Fencing: the work parties begin!

We’ve been busy around here, getting ready for our first official work party!! We’ve been tearing down an old, rather dilapidated wooden fence, and preparing to put up a new fence which will contain our future Edible Forest Garden and Edible Landscaping Demonstration Gardens, and protect them from our local deer herd. The official Work Party is Saturday, the 15th, but as it turns out, it’s been like a series of work parties just getting everything ready for the big day! Last weekend I posted “an impromptu work party” on my facebook status and a few friends came out to help me knock down the old fence. We went at it with hammers and crow bars and proved once again that “many hands make light work.” I’ve never been in charge of building a fence like this before, so I’ve been talking a lot with other more experienced fence builders, getting advice, and helping me sort out the logistics.


A photo from last winter, showing the old fence, you can see it was already falling down


A photo from a similar spot in the yard, looking out past where the fence used to be. It really opens up the yard!

It’s been a process deciding what materials to use and we’ve settled on reusing as much as we can from around the property, and buying some new materials as needed. There are a lot of old telephone post poles already in the ground along one stretch of the fence line. One of the previous owners of this property worked for Bell Telephone Company back in the day! We are going to leave those in place and use them. We’re also going to reuse as many of the 4×4 wood posts that we’re pulling out of the old fence, although many of them have rotted off at ground level. We will be using t-posts for most of the long runs, with heavy wood posts at the corners and gates.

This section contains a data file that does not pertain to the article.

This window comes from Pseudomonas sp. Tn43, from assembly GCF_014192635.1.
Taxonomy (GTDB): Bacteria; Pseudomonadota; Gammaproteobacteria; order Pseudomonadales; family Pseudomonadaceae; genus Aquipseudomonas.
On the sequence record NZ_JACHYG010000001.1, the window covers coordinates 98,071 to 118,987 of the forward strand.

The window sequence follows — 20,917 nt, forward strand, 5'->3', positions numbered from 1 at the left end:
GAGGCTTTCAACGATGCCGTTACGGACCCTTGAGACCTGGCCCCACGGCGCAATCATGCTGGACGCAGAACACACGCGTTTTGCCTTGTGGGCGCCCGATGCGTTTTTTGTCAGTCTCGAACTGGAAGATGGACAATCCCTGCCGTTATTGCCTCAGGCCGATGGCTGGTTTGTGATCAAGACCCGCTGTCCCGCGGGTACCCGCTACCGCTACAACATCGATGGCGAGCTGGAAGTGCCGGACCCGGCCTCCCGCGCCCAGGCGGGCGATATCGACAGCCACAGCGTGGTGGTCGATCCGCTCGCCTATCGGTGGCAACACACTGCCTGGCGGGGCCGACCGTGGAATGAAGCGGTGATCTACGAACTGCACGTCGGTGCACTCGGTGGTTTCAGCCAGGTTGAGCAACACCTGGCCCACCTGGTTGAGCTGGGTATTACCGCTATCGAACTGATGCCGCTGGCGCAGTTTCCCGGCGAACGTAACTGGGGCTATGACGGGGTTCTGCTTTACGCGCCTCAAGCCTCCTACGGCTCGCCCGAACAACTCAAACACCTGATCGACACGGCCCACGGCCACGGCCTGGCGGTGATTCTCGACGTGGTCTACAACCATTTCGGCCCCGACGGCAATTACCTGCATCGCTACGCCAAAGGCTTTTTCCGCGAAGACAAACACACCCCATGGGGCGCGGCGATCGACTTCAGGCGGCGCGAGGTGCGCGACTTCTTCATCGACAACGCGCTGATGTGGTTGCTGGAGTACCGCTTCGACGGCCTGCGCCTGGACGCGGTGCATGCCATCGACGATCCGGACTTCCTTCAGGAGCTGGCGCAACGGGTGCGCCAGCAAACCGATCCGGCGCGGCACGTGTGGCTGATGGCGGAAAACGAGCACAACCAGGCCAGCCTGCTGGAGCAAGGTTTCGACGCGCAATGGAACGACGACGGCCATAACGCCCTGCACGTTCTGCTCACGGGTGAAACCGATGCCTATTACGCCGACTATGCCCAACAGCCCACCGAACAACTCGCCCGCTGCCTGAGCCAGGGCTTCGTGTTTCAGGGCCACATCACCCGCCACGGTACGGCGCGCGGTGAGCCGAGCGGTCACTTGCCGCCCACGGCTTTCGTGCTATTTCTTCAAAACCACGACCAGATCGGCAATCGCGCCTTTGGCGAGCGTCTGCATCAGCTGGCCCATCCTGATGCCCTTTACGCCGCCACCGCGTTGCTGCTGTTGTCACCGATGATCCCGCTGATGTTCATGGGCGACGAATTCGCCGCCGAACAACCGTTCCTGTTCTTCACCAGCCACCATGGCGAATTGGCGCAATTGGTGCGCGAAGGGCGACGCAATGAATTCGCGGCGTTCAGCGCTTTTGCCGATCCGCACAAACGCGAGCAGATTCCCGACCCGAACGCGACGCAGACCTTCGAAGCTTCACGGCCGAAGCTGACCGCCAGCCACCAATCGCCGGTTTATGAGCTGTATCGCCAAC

We got Doug Fir posts from a friend of mine. The timbers were sustainably harvested from restoration forestry treatments as part of the Ashland Forest Resiliency Project that the city is doing along with the Forest Service, Nature Conservancy, and non-profit Lomakatsi. As my friend explained “overgrown forest stands with unnaturally high Doug Fir numbers due to long fire suppression were removed to promote the more natural species such as Oak, Pine or Madrone.” My friend is a timber framer and furniture builder and is able to reuse a lot of this harvested material for his building projects. He was happy to sell us a handful of sturdy timbers for our fence posts.


Our Doug Fir timbers. Aren’t they beautiful?

Because we’re using Doug Fir, and not Cedar or Yew which are more naturally rot resistant, and the posts will be set into the ground, they need some kind of treatment to protect them. Of course we could run down to the hardware store and purchase some kind of chemical treatment to paint on to them. But as you might have guessed, that’s not really our style. So we’re gonna be trying out another old school technique, from back in the day before chemicals were the solution to everything. We’re going to char the posts! This is a traditional treatment method, typically done in a fire pit with the logs angled downward and turned regularly to char the surface to a 1/4″ depth all the way around the bottom, and up to a few inches above where they will be set in the ground.

Although it’s been on the wishlist for a while, we didn’t have a fire pit yet. I was starting to stress out about how we were going to char the posts without a fire pit, and then today a couple friends who are in town and staying with helped me dig out a fire pit and ring it with rocks from around the land. It turned out beautiful, and I’ll post pictures of it soon. We’re hoping to christen it tonight. It’s threatening to rain at the moment, which we deeply need, but if it doesn’t start pouring, we’re headed out to light a fire and start the charring. I’ll let you know how it goes!

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